On the morning when I was on the plane coming home from Washington something had clicked in my mind that caused my carefully preserved world of placid illusions to fall apart. We were indeed loosing the Cold War.

      When a stewardess passed out the usual newspapers after takeoff, I asked for the Washington Post. In the financial section, a two-column headline said something about a systemic banking collapse. I didn't even know for sure what this meant.

      In June, the largest bank of America had reported a slight operating loss, a month later heavy losses with a warning that the whole financial industry was so deeply in trouble that the entire pyramid could be tumbling down once reality would move people instead of their illusions. The writer of the article found it alarming that the world's largest banks were in dire straits, but he found it even more alarming that their stock still kept on rising sharply in value, and that this pattern was visible everywhere. The Dow had been on a continuous upswing for years in total disregard of the economic facts. Steel production had slumped by a whopping 70% during this timeframe, so the article warned. The machine tool and farm equipment industry fared not much better. While everyone was talking about a recovery, the article noted that production plants, mills and blast furnaces were being torn down all across the USA. The gap in lost production was filled with imports. Household names of America's farm equipment sector, like International Harvester, John Deere, Allis-Chalmers, which once stood synonymous with American prosperity, were fast on the way to becoming relics of history.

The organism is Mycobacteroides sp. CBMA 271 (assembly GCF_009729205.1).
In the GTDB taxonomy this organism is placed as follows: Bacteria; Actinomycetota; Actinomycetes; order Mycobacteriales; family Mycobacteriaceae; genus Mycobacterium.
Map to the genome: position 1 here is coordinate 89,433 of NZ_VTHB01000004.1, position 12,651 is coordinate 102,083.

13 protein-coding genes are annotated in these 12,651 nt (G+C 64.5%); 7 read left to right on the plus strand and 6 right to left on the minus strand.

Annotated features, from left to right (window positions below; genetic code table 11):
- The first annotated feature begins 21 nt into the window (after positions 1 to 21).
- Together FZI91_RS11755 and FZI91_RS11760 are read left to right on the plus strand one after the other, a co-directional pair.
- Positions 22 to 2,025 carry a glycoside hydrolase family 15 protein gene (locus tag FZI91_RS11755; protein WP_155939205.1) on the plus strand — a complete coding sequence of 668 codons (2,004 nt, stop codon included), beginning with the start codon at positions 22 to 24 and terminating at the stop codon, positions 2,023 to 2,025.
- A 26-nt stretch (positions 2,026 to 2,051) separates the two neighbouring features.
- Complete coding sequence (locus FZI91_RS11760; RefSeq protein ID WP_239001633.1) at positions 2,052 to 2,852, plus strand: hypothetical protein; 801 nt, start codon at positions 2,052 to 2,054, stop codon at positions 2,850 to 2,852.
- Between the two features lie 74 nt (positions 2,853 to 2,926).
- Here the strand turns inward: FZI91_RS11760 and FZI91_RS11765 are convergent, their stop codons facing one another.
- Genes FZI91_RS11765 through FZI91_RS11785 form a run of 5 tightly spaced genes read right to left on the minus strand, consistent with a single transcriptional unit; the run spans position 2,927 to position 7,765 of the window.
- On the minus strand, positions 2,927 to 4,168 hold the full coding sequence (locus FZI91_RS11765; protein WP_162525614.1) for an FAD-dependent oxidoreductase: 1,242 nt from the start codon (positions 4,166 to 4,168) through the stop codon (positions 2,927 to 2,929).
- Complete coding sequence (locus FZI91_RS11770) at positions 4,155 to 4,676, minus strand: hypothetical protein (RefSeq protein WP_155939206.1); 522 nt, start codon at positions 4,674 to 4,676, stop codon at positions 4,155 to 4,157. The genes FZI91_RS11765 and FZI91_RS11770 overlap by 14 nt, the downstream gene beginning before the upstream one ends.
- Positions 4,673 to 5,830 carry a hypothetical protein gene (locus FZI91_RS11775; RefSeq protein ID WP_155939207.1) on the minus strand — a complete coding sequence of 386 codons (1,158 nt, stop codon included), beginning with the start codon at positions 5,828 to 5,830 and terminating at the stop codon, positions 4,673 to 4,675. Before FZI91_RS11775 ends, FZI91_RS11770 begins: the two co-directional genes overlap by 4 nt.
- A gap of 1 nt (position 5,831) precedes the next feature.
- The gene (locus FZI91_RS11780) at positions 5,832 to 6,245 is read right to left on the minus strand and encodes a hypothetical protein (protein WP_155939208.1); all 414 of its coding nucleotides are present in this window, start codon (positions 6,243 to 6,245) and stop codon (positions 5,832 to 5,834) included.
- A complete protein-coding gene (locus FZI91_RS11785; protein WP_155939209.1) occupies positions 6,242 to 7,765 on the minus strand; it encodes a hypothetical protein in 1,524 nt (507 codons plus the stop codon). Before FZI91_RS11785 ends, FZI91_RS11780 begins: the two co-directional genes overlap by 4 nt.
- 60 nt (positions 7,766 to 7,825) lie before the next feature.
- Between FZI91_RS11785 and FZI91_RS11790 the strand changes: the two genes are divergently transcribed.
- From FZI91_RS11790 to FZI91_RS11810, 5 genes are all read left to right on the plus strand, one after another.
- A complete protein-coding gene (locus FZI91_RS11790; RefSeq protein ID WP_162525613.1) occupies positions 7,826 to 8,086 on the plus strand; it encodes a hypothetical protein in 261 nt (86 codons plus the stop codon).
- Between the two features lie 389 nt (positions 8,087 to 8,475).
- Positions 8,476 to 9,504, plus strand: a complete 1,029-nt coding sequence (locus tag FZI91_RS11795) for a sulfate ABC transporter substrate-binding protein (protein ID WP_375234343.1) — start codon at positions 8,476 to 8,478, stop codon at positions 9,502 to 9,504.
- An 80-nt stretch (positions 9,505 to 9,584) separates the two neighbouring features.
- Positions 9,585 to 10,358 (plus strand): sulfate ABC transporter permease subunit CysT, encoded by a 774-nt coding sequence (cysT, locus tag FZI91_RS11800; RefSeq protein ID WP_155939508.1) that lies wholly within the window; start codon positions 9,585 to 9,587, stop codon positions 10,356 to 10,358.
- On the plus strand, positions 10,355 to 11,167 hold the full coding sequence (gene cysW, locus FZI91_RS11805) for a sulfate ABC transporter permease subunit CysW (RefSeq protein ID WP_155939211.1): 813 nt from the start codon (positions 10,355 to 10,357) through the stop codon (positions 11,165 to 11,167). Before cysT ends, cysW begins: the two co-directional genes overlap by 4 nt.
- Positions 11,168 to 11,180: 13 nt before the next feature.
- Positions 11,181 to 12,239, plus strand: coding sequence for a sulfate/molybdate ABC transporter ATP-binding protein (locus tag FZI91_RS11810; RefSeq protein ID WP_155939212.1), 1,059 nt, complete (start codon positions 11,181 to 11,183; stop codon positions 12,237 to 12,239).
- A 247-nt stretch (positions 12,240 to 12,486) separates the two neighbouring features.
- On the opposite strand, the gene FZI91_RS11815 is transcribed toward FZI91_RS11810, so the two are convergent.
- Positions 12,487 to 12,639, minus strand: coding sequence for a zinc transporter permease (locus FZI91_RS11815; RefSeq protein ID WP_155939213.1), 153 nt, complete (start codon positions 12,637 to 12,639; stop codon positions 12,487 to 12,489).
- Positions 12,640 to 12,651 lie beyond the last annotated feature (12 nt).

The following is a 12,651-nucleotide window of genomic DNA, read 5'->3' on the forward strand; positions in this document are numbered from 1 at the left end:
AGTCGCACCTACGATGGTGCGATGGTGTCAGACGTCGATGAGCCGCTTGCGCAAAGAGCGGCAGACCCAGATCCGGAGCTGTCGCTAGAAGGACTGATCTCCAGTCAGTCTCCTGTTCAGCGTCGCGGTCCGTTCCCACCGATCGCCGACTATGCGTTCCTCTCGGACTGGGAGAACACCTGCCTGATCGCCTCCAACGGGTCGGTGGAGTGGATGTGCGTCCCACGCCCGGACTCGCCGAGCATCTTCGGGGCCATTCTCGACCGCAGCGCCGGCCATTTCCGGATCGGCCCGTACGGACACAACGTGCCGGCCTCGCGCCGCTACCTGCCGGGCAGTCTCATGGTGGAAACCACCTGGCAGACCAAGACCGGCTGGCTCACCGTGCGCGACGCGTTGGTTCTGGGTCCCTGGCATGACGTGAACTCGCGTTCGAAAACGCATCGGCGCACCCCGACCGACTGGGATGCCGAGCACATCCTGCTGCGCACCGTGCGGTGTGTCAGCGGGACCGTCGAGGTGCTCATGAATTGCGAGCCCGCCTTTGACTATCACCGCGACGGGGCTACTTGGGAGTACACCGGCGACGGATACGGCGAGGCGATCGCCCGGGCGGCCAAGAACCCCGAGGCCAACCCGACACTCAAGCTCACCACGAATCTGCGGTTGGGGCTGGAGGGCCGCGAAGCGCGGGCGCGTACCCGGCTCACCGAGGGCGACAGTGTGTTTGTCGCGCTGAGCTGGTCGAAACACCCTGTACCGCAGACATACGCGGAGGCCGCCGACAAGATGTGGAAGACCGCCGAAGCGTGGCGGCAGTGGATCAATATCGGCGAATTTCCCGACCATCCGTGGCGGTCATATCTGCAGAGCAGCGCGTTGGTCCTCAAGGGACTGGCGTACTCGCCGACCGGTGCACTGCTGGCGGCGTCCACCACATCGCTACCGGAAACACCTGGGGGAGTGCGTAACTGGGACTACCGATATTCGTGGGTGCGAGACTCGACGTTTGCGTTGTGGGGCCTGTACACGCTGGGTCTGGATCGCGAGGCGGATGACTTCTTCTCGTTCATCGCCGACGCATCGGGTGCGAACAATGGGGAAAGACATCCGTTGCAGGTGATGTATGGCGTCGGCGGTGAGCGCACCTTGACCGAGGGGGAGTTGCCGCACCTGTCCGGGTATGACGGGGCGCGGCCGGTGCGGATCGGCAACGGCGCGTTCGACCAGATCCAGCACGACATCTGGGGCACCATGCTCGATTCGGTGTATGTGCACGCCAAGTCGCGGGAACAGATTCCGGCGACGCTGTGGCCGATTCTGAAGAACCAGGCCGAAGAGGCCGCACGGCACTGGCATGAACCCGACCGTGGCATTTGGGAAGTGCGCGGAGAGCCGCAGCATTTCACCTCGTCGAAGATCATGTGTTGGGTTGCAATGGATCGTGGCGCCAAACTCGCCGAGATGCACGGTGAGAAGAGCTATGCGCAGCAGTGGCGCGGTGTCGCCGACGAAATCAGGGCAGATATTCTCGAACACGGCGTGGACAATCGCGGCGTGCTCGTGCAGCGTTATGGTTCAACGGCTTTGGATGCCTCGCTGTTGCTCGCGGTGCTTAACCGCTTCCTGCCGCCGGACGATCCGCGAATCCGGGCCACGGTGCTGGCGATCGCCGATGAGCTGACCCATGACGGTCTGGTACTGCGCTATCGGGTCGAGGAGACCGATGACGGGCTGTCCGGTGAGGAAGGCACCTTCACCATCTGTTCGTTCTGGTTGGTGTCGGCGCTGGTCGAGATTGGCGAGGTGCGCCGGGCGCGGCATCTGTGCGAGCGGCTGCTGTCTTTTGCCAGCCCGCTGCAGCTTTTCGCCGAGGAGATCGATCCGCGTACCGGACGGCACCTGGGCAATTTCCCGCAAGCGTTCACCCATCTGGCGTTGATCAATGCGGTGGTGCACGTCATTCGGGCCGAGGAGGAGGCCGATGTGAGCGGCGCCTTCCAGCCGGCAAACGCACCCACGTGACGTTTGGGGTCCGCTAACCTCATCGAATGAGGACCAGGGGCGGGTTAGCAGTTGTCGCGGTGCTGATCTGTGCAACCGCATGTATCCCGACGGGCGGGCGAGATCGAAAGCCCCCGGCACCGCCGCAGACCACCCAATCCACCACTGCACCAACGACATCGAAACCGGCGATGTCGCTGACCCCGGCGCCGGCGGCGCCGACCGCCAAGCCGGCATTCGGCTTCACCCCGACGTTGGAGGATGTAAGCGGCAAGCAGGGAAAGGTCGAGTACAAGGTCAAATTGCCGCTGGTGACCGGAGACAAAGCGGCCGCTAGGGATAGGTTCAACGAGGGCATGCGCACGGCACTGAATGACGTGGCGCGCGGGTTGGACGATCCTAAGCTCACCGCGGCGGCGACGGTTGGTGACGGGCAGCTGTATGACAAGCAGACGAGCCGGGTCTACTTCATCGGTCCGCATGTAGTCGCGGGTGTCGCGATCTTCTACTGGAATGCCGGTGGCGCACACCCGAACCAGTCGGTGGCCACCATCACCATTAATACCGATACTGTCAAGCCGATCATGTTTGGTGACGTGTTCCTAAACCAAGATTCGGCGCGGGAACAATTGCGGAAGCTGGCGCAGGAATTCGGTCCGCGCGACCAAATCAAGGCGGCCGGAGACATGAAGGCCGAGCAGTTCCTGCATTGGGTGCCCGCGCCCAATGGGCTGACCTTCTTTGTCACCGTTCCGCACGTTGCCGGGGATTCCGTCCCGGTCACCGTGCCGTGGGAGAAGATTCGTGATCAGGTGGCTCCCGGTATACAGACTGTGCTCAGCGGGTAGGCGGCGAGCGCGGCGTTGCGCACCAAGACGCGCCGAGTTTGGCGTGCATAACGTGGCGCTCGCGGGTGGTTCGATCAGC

I put the paper down and shook my head. The Russians must be laughing at us, I kept thinking. I remembered the uproar some time ago, when US Steel dynamited its flagship operation, the National Tube Plant in McKeesport, Pennsylvania. They said that this became necessary after years of depressed prices, when steel production became unprofitable in the post-industrial-society era, the era of the brave new irrational world. The Russians could just as well have bombed the place. The result would have been the same. This time the global oligarchy, that hates prosperity as a threat to its existence, had chosen a more novel approach than war. It had somehow managed to get the American people to blow up the plant themselves. They were calling the USA checkmate, without having taken one single pawn in the game. They were the great chess masters for sure. This insanity had defined the battle for us in a war that we were close to loosing.

      No sooner had I laid the paper down, which had told the ugly story, that I picked it up again. A sub-headline glared at me; "Two out of Three trillion in loan assets are worthless!"

      The writer insisted that this was only the tip of the iceberg of the economic chaos, considering the tight interdependence of the entire economic strata. With basic industries collapsing and unemployment forcing defaults on mortgages amidst slumping prices, mortgage loans became worthless, and the trend was having a ripple effect that was just beginning to gather momentum.

      I laid the paper down again. The banking crisis was undoubtedly real. It all made sense. I recalled the chaos when Bell and Beverly went under, with paper assets of over five billion. Deregulation and bad management had been blamed for the failure. This, suddenly, looked like a shameful excuse. There was a pattern behind this spreading wave of disaster that the article brought into focus.

      The Ogarkov Plan came to mind again, and its possible connection with the world-financial disintegration. It seemed logical to me that before an adversary could even dare to think of waging a war against a military giant like the USA, it would first have to bring the giant to its knees. This, of course, the article didn't say. The fact, however, was clear. According to the article, the once proudest of all giants, the mighty USA, lay dying, financially and economically wounded from within.